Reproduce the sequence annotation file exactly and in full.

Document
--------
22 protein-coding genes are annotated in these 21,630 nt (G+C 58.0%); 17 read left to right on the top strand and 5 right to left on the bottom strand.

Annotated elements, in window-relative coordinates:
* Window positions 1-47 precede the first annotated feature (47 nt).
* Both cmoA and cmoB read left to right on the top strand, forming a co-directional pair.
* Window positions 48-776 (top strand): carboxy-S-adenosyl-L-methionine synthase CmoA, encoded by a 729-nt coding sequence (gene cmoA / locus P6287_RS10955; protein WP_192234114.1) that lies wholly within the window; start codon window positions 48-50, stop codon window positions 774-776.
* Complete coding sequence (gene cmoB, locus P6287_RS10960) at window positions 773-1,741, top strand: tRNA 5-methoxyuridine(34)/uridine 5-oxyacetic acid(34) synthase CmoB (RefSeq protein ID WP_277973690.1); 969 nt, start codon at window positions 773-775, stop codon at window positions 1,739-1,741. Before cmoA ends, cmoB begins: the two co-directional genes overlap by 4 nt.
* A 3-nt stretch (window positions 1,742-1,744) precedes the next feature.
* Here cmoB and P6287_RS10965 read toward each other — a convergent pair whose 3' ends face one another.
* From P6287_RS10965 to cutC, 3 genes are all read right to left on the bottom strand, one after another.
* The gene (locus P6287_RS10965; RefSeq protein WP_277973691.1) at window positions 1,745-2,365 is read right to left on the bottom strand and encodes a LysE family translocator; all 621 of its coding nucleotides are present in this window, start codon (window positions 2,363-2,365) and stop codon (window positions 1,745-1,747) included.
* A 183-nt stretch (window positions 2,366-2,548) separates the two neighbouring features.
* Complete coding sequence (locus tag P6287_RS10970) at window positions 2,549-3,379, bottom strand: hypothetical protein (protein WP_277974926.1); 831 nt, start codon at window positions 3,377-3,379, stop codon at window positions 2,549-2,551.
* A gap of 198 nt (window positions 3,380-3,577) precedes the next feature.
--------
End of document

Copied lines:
22 protein-coding genes are annotated in these 21,630 nt (G+C 58.0%); 17 read left to right on the top strand and 5 right to left on the bottom strand.

Annotated elements, in window-relative coordinates:
* Window positions 1-47 precede the first annotated feature (47 nt).
* Both cmoA and cmoB read left to right on the top strand, forming a co-directional pair.
* Window positions 48-776 (top strand): carboxy-S-adenosyl-L-methionine synthase CmoA, encoded by a 729-nt coding sequence (gene cmoA / locus P6287_RS10955; protein WP_192234114.1) that lies wholly within the window; start codon window positions 48-50, stop codon window positions 774-776.
* Complete coding sequence (gene cmoB, locus P6287_RS10960) at window positions 773-1,741, top strand: tRNA 5-methoxyuridine(34)/uridine 5-oxyacetic acid(34) synthase CmoB (RefSeq protein ID WP_277973690.1); 969 nt, start codon at window positions 773-775, stop codon at window positions 1,739-1,741. Before cmoA ends, cmoB begins: the two co-directional genes overlap by 4 nt.
* A 3-nt stretch (window positions 1,742-1,744) precedes the next feature.
* Here cmoB and P6287_RS10965 read toward each other — a convergent pair whose 3' ends face one another.
* From P6287_RS10965 to cutC, 3 genes are all read right to left on the bottom strand, one after another.
* The gene (locus P6287_RS10965; RefSeq protein WP_277973691.1) at window positions 1,745-2,365 is read right to left on the bottom strand and encodes a LysE family translocator; all 621 of its coding nucleotides are present in this window, start codon (window positions 2,363-2,365) and stop codon (window positions 1,745-1,747) included.
* A 183-nt stretch (window positions 2,366-2,548) separates the two neighbouring features.
* Complete coding sequence (locus tag P6287_RS10970) at window positions 2,549-3,379, bottom strand: hypothetical protein (protein WP_277974926.1); 831 nt, start codon at window positions 3,377-3,379, stop codon at window positions 2,549-2,551.
* A gap of 198 nt (window positions 3,380-3,577) precedes the next feature.